See Also : Part 1 : The Flake

It sounds like a win-win situation. Model needs images, photographer needs images, both have the time, energy, equipment to make it happen. Let’s get these two together and life is beautiful.  End of story.  Happily ever after and all that… couldn’t be easier right?

I wish it were so…

If you visit the forums on various web sites, you’ll see countless tales of woe when really, all we’re trying to do is to get two (sometimes more) people in the same place at the same time with the same goal.

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[custom_headline type=”left, center, right” level=”h2″ looks_like=”h3″ accent=”true”] Quantity vs Quality [/custom_headline]

Every so often I’m chatting with a new model and I get asked the question “Can I have all the images on a USB stick?” or can they be emailed or dropboxxed or something along those lines.

Now my answer is always going to be no, but what’s important here is not necessarily the murky line between content creator and collaborators, but it comes down common sense, diversity,  the impact on other people’s impressions of your work and finally managing expectations and open communication. Let’s begin.

Common Sense

In a typical shoot, we might take between 300-500 images taking up about 10GB of space.

10 GIGA bytes. You’re not emailing 10 GIGA nothing to anybody without your server complaining.  A free Dropbox account is 2GB, that should tell you something about how much data you’re being asked for.

Just because I deliver jpegs, doesn’t mean I shoot jpegs. In fact like many other photographers, I prefer to shoot in RAW, in my case, I produce Canon CR2 files. Now unless you know for certain you have software that can read these files, what can you do with them?

OK, so we can solve the first problem by using a USB stick, we can solve the second problem by converting all the files from CR2 to JPG. That still leaves you with hundreds of files, some a split second apart, to go through.

Now at the end of my modelling sessions, myself and all the team go through the images and select the ones we like – the model makes his/her selection just like everyone else. From 300 we might get down to 30 that we really like.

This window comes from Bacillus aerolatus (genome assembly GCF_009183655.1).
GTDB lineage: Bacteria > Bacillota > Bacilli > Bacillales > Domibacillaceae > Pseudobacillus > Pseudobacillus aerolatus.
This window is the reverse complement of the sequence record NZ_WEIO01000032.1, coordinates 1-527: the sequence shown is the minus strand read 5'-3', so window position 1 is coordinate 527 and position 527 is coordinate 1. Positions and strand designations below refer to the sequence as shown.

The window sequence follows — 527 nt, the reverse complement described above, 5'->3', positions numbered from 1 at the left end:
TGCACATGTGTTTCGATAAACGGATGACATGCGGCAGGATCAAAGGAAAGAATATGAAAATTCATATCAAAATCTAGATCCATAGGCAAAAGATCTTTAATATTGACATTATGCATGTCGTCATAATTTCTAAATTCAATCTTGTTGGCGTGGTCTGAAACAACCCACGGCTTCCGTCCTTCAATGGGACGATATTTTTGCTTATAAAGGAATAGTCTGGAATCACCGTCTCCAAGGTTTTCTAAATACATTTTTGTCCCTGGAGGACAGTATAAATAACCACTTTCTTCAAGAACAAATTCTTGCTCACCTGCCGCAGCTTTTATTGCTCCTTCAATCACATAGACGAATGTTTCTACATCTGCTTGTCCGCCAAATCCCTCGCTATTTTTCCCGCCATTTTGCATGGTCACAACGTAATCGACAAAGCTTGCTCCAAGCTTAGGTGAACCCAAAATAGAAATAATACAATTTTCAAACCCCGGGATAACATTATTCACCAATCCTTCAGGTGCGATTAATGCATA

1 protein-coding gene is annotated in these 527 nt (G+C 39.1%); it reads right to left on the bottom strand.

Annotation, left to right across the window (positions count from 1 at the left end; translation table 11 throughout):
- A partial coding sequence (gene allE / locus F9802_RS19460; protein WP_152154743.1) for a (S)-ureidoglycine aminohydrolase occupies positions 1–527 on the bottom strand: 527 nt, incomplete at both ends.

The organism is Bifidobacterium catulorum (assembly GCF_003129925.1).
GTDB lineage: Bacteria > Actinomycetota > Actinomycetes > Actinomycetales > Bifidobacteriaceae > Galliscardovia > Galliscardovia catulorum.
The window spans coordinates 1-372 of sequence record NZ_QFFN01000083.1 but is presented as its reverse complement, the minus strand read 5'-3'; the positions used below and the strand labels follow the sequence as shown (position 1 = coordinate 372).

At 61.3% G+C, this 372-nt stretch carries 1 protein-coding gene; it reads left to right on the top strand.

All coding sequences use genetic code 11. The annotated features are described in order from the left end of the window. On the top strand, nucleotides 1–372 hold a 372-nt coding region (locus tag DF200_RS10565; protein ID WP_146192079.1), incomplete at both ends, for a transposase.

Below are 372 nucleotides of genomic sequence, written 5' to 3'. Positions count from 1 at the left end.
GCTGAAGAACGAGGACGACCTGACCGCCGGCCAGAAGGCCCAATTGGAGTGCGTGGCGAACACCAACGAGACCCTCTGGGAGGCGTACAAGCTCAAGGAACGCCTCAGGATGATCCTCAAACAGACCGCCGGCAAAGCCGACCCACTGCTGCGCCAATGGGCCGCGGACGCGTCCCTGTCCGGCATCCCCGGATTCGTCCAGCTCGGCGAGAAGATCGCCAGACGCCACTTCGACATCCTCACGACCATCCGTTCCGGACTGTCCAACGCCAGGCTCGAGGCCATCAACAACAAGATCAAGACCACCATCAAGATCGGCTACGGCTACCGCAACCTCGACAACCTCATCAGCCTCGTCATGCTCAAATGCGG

So rather than ask for every image, ask to be part of the selection process. Some photographers may object to this, but for me, it’s part of what I’m prepared to ‘barter’ in exchange for your time.


Once we’ve nailed down the 30 that we like, the culling doesn’t stop. Those 30 are just the ones we want to mull over before making our final selection. The reason for this, aside from the editing time required for 30 images, is simple. Your portfolio should be diverse – different outfits, different expressions, close-ups, full-length etc. You want to show a wide-range of looks so that you can get work far-and-wide. If we do 3 looks during our session, do you really want 4 very similar images from each look? At most you need 1 or 2. Your next photographer can help give you another few, and the next and so on. Your portfolio should be 10-12 images of the highest quality.

So you don’t need 300 raw files, you don’t need 30 jpgs. you really just need 3-6 retouched, high quality files.

Other people’s impressions.

My camera and my software tag each image I take with my name, address, copyright information and various other details – this is known as metadata. It helps search engines like Google correctly index the images. So if someone does a search for my name, an image I shot of a model will still show up because somewhere in the metadata is “Brhum”. The information is applied the moment I take the image.